IBM, in collaboration with the White House Office of Science and Technology Policy, the US Department of Energy and others, is helping launch the Covid-19 High Performance Computing Consortium.

The grouping will bring an unprecedented amount of computing power – 16 systems with more than 330 petaflops, 775 000 CPU cores, 34 000 GPUs, and more – to help researchers everywhere better understand Covid-19, its treatments and potential cures.

Dario Gil, director of IBM Research, explains that high-performance supercomputers allow researchers to run very large numbers of calculations in epidemiology, bioinformatics, and molecular modeling. These experiments would take years to complete if worked by hand, or months if handled on slower, traditional computing platforms.

By pooling the supercomputing capacity under a consortium of partners, including IBM, Lawrence Livermore National Lab (LLNL), Argonne National Lab (ANL), Oak Ridge National Laboratory (ORNL), Sandia National Laboratory (SNL), Los Alamos National Laboratory (LANL), the National Science Foundation (NSF), NASA, the Massachusetts Institute of Technology (MIT), Rensselaer Polytechnic Institute (RPI), and multiple leading technology companies, the Covid-19 High Performance Computing Consortium can offer supercomputing power to scientists, medical researchers and government agencies as they respond to and mitigate this global emergency.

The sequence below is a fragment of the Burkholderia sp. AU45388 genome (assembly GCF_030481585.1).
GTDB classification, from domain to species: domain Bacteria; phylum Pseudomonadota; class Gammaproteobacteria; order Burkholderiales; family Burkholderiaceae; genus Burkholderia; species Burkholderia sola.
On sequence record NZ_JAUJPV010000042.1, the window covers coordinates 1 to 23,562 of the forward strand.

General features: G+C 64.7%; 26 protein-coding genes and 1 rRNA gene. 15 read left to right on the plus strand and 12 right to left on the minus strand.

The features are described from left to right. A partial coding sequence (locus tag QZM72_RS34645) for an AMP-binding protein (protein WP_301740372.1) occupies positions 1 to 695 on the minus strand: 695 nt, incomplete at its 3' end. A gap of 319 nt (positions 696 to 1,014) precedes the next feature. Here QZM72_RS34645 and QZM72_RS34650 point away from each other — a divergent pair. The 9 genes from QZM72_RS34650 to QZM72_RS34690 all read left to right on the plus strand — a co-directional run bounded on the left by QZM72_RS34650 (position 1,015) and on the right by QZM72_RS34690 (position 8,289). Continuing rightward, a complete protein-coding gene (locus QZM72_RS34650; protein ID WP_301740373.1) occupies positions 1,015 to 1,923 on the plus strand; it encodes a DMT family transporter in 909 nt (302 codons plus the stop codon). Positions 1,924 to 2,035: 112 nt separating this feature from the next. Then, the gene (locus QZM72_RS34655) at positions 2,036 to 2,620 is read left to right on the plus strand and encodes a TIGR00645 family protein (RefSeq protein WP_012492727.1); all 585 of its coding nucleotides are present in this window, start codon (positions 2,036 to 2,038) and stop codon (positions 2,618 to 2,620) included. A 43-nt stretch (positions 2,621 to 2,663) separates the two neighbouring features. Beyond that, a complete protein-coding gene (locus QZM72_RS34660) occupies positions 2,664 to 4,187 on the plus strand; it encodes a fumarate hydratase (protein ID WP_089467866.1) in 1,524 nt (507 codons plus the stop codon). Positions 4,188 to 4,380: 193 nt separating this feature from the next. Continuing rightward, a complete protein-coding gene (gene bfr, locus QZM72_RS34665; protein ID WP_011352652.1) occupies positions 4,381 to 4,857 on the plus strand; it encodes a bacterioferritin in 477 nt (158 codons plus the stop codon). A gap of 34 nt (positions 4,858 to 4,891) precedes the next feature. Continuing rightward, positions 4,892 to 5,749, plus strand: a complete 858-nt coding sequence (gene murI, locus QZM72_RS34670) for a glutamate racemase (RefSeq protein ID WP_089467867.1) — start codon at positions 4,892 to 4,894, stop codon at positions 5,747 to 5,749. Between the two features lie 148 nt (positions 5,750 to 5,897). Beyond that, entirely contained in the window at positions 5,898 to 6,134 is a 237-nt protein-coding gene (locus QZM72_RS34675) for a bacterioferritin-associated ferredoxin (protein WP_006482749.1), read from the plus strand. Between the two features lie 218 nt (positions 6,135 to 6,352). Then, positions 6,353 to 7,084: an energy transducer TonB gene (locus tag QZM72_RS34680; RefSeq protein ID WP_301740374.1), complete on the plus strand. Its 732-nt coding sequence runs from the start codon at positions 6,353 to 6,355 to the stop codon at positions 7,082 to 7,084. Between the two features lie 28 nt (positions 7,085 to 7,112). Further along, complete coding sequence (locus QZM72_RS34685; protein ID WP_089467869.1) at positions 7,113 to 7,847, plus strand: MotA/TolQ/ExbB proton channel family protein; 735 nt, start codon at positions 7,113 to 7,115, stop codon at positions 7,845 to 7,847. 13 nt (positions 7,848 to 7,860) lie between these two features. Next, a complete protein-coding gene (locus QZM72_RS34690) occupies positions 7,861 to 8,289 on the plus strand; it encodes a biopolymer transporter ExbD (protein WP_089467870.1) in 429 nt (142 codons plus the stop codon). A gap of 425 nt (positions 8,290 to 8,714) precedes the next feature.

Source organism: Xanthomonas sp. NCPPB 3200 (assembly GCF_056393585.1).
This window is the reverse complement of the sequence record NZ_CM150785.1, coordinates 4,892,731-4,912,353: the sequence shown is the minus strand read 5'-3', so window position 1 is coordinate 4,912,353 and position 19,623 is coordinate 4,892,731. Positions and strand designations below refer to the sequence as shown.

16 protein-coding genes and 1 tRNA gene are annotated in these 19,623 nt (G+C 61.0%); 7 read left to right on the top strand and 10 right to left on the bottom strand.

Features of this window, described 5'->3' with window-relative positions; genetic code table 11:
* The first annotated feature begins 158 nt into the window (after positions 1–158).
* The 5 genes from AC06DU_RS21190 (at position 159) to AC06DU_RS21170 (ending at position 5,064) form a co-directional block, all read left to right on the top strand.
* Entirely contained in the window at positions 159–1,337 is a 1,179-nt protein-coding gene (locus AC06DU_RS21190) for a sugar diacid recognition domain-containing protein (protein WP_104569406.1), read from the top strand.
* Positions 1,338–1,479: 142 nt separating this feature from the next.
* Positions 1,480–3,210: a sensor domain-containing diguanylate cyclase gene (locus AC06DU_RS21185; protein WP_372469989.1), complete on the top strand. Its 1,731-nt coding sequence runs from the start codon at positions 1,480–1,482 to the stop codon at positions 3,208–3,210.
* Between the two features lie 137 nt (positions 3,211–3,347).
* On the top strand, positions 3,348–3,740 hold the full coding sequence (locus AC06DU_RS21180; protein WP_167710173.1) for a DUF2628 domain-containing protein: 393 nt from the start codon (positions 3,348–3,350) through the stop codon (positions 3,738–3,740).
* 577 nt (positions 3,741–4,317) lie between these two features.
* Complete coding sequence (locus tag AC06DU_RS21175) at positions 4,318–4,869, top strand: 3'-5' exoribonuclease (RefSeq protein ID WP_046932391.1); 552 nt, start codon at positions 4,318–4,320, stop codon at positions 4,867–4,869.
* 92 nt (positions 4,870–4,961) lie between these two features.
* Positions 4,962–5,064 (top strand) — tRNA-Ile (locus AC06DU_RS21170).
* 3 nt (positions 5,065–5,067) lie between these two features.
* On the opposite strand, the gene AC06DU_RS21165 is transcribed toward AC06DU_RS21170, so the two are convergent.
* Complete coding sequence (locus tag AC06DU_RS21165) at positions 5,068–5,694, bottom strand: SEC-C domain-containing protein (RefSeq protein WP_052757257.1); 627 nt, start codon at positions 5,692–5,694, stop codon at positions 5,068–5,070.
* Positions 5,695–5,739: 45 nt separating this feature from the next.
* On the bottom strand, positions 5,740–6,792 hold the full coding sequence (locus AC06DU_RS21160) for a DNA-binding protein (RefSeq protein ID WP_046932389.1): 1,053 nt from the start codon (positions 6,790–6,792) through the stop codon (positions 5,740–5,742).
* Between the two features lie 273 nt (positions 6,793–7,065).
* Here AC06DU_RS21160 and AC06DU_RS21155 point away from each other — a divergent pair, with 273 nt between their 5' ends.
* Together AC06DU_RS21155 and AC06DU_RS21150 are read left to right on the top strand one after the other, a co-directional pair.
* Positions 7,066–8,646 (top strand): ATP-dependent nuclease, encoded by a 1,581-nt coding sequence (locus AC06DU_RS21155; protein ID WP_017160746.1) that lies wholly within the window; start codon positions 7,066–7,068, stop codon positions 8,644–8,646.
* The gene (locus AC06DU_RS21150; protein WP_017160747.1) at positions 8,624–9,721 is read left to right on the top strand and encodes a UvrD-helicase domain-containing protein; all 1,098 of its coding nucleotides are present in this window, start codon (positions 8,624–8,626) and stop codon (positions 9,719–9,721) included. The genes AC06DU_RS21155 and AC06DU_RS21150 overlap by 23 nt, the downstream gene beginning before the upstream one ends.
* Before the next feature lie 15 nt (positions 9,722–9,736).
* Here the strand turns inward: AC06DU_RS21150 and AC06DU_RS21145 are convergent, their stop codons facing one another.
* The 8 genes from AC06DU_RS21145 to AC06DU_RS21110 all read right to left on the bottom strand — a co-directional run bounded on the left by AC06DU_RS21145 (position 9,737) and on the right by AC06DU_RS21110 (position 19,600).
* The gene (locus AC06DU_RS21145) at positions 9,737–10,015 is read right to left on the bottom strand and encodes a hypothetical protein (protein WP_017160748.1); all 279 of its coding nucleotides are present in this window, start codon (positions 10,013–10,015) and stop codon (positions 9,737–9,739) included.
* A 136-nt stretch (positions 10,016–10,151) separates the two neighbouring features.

IBM’s Summit, arguably the most powerful supercomputer on the planet, has already enabled researchers at the Oak Ridge National Laboratory and the University of Tennessee to screen 8 000 compounds to find those that are most likely to bind to the main “spike” protein of the coronavirus, rendering it unable to infect host cells.

Gil says that scientists were thus able to recommend the 77 promising small-molecule drug compounds that could now be experimentally tested.

“Now we must scale, and IBM will work with our consortium partners to evaluate proposals from researchers around the world and provide access to this supercomputing capacity for the projects that can have the most immediate impact,” he says.